Reprint Courtesy of the Fort Worth Star-Telegram
OUT OF AFRICA / Small East Texas community fears its heritage will be lost
By JESSIE MILLIGAN
Fort Worth Star-Telegram
AFRICA - Mist floats among the pine boughs on cloudy days in Africa , Texas, a poor, rural unincorporated community tucked in the state's eastern Piney Woods. Even the town's history and name are foggy, and, like the mist, are likely to disappear.
"The young ones, they don't even call it Africa anymore," says Addie B. Clifton, 88, a woman born here and reared with nine siblings in a four-room house of not much more than 600 square feet.
"They are going to lose all memory of it. And that's so sad," Clifton says.
Africa - also known as Webb, after an early property owner, or St. John's, after Africa 's Baptist Church - is in deep East Texas by the Louisiana border, where the culture of the Deep South spreads across the state line like roots flourishing under the shade of the thick pine forests.
The town's history is largely unwritten, its tales untold. Freed slaves with a dream of a new home founded Africa 135 years ago. But their stories settled into the deep thickets and finally disappeared.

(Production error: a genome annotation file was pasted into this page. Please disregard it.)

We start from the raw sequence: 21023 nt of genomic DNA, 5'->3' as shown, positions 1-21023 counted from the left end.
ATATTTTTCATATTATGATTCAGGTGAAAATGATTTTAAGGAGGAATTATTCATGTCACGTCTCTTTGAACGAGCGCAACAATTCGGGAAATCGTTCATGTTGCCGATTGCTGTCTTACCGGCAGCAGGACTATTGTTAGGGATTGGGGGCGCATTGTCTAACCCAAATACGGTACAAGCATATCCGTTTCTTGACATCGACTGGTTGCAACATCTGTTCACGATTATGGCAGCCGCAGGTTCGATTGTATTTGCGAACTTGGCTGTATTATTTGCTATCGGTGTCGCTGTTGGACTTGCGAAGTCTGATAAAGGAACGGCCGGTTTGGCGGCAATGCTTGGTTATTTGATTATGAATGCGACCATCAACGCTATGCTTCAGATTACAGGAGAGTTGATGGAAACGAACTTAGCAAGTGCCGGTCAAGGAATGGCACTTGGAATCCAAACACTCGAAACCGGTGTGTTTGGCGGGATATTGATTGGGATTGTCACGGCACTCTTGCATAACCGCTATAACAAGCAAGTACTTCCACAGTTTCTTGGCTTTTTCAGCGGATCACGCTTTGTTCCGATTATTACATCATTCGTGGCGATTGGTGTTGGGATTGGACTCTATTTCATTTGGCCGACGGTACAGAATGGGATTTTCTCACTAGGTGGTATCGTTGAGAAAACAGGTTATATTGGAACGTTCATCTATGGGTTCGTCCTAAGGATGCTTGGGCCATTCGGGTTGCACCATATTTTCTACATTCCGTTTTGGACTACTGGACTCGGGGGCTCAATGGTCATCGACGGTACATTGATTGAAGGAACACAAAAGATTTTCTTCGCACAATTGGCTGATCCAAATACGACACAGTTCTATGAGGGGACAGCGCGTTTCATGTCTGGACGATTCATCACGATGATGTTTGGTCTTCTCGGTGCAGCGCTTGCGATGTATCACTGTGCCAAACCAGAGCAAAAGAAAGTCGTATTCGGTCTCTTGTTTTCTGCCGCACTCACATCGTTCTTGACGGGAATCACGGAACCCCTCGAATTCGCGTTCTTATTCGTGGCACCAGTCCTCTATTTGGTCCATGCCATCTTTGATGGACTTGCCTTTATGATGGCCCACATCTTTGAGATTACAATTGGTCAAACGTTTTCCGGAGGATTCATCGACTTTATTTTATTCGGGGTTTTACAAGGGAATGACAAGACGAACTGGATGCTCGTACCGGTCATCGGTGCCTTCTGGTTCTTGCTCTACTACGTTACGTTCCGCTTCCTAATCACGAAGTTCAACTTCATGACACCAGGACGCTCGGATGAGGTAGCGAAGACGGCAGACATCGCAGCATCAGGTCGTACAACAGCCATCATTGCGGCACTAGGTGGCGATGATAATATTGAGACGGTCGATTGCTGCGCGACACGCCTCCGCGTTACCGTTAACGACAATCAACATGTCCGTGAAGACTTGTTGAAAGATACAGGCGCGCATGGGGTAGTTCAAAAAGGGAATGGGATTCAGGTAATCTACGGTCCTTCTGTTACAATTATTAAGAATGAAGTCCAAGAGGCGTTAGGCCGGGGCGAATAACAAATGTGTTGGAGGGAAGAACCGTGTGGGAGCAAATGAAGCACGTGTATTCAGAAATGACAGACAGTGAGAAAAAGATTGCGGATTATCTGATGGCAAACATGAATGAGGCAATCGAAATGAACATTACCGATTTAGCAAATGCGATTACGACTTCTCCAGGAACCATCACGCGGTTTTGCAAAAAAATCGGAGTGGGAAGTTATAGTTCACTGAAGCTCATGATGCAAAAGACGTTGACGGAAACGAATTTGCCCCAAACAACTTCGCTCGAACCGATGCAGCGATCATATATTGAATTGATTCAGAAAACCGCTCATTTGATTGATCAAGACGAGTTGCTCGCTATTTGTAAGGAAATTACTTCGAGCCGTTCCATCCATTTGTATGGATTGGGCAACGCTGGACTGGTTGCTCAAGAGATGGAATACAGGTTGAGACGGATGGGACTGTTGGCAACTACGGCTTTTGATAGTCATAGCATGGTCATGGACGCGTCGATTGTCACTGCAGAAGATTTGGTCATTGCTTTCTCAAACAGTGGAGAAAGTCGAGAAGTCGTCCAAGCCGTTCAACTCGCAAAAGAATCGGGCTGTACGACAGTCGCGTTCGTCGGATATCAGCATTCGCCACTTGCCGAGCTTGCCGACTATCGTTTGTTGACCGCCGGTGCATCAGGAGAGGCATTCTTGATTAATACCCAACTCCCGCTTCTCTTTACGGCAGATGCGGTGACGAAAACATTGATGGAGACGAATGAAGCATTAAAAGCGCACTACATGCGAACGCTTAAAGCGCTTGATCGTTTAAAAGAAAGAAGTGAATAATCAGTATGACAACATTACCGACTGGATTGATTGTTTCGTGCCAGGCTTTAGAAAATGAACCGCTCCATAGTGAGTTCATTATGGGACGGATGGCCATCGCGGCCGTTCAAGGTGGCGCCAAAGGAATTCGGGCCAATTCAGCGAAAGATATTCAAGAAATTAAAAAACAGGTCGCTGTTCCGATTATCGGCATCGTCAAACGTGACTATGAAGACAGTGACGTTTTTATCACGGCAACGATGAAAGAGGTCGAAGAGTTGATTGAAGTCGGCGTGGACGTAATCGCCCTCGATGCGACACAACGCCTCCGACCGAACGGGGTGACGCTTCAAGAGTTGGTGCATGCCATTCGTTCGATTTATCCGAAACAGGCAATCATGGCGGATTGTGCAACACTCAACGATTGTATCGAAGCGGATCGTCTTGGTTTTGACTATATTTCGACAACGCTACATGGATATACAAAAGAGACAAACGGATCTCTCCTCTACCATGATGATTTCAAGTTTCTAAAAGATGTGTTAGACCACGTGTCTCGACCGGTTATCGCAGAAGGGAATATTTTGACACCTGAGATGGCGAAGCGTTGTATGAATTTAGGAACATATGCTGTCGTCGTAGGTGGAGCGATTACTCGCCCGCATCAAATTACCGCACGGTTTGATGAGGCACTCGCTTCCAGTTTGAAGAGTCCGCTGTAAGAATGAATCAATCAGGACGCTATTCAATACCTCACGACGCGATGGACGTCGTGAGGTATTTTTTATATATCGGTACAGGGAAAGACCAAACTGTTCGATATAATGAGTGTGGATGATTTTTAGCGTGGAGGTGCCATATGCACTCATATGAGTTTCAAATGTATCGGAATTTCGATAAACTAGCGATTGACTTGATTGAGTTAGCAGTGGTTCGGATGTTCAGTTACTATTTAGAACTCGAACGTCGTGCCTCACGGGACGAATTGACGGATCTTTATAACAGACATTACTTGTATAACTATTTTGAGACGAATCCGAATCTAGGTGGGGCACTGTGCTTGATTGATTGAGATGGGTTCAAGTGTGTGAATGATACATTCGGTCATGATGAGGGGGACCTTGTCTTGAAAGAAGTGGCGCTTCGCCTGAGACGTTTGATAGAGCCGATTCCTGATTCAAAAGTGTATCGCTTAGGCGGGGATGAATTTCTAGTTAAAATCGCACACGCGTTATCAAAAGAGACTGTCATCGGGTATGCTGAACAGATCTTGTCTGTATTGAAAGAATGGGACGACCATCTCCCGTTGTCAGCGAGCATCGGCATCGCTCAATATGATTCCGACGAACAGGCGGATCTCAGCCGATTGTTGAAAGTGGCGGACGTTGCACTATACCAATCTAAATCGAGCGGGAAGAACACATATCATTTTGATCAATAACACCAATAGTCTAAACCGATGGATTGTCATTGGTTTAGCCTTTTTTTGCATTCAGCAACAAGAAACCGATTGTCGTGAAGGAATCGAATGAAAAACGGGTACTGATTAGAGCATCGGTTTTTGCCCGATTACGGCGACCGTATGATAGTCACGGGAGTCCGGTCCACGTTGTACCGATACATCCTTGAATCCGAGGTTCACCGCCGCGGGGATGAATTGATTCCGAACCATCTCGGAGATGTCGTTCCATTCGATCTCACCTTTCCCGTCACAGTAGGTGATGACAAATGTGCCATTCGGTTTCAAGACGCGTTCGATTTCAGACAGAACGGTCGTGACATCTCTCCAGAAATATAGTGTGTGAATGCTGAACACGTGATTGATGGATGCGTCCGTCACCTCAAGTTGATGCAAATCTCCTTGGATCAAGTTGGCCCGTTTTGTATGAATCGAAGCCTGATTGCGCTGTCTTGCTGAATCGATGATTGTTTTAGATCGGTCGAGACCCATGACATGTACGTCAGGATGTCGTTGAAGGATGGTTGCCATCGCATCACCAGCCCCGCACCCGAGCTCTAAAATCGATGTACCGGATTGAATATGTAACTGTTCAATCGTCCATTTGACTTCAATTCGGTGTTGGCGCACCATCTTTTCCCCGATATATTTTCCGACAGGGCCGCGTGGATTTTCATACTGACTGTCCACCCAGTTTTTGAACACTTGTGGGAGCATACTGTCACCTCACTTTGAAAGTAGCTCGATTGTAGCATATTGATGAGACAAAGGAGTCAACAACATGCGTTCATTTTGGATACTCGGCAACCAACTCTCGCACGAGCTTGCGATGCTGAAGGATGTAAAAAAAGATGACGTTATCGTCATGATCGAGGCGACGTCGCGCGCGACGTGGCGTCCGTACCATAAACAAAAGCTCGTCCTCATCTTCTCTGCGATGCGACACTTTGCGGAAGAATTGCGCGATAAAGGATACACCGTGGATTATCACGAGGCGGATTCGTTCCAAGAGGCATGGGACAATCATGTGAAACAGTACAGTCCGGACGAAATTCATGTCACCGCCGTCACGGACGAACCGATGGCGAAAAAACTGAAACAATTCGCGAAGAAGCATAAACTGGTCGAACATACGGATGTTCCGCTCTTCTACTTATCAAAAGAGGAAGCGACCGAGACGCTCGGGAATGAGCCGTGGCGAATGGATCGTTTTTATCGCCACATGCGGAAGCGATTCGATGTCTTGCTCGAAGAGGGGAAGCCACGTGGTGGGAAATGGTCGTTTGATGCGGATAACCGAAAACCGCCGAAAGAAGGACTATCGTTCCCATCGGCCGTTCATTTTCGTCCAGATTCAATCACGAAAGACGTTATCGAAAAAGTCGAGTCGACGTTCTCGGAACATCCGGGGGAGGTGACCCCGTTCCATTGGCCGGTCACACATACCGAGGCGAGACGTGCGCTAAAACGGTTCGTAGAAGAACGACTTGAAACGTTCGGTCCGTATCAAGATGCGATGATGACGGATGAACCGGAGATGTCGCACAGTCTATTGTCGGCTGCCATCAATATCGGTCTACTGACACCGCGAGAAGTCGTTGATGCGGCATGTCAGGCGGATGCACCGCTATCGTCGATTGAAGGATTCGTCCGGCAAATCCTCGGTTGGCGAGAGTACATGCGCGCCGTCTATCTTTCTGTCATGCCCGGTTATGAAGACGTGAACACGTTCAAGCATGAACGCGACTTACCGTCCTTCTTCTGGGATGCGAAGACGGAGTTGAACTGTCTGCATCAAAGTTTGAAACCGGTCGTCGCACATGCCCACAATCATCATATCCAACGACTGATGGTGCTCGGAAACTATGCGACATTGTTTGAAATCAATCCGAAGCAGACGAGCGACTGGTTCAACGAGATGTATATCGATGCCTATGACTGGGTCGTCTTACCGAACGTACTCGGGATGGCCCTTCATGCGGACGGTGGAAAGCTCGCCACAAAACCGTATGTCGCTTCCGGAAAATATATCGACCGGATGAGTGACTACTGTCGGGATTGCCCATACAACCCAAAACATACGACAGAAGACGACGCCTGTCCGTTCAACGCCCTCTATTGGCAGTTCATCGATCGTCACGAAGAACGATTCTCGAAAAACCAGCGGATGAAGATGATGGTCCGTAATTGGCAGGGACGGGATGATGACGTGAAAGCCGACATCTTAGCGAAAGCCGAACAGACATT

About 75 people live in Africa , which is not much more or less than the population has ever been, Clifton says.
They drive into the nearby town of Center, population 4,950, to socialize or to work at the Bruce Hardwood Floors plant or at Wal-Mart or one of the other retail outlets, supplementing the money they make cutting timber.
On the way to Center, the folks from Africa will drive along Shelby County Road 2050 and onto Martin Luther King Drive, the road that used to be called Neuville Road. Some people still call it Neuville Road, even in phone book listings, because they were opposed to changing the name to MLK Drive.
"Some of the old (African-American) folks here just didn't want to change it," says Eddie Logan, 70, a deacon at St. John Baptist Church in Africa . "They just wanted things the same."
Change comes slowly
Change has been slow to come to Africa and its environs, which have long been neutral ground.
In 1806, the region was declared a no-man's land, where no one was supposed to live or lay claim to land until the United States and Spanish-ruled Texas could settle a border dispute. History books say most people passed through the area on their way to the open plains.